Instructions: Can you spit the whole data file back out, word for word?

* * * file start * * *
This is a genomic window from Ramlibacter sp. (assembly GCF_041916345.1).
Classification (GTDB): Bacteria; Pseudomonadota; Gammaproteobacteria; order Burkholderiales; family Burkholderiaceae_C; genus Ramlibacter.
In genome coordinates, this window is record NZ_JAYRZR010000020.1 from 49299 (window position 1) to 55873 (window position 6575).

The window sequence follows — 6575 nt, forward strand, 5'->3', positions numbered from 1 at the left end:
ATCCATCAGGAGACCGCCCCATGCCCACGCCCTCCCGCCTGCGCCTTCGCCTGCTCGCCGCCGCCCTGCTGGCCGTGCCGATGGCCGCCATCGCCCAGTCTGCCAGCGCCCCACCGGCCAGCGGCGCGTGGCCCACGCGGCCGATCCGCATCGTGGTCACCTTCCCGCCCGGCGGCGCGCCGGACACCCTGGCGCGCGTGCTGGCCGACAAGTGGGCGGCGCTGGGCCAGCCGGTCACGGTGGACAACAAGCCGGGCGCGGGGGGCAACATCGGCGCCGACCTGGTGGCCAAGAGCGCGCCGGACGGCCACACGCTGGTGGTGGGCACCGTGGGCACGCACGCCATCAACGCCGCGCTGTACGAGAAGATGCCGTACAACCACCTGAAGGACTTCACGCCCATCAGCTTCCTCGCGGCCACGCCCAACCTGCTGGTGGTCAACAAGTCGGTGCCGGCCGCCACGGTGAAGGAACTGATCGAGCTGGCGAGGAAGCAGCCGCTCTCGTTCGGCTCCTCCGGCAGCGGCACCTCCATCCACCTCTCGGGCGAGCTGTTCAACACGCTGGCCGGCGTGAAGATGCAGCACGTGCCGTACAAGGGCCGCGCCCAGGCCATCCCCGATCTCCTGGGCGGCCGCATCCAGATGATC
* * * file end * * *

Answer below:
This is a genomic window from Ramlibacter sp. (assembly GCF_041916345.1).
Classification (GTDB): Bacteria; Pseudomonadota; Gammaproteobacteria; order Burkholderiales; family Burkholderiaceae_C; genus Ramlibacter.
In genome coordinates, this window is record NZ_JAYRZR010000020.1 from 49299 (window position 1) to 55873 (window position 6575).

The window sequence follows — 6575 nt, forward strand, 5'->3', positions numbered from 1 at the left end:
ATCCATCAGGAGACCGCCCCATGCCCACGCCCTCCCGCCTGCGCCTTCGCCTGCTCGCCGCCGCCCTGCTGGCCGTGCCGATGGCCGCCATCGCCCAGTCTGCCAGCGCCCCACCGGCCAGCGGCGCGTGGCCCACGCGGCCGATCCGCATCGTGGTCACCTTCCCGCCCGGCGGCGCGCCGGACACCCTGGCGCGCGTGCTGGCCGACAAGTGGGCGGCGCTGGGCCAGCCGGTCACGGTGGACAACAAGCCGGGCGCGGGGGGCAACATCGGCGCCGACCTGGTGGCCAAGAGCGCGCCGGACGGCCACACGCTGGTGGTGGGCACCGTGGGCACGCACGCCATCAACGCCGCGCTGTACGAGAAGATGCCGTACAACCACCTGAAGGACTTCACGCCCATCAGCTTCCTCGCGGCCACGCCCAACCTGCTGGTGGTCAACAAGTCGGTGCCGGCCGCCACGGTGAAGGAACTGATCGAGCTGGCGAGGAAGCAGCCGCTCTCGTTCGGCTCCTCCGGCAGCGGCACCTCCATCCACCTCTCGGGCGAGCTGTTCAACACGCTGGCCGGCGTGAAGATGCAGCACGTGCCGTACAAGGGCCGCGCCCAGGCCATCCCCGATCTCCTGGGCGGCCGCATCCAGATGATC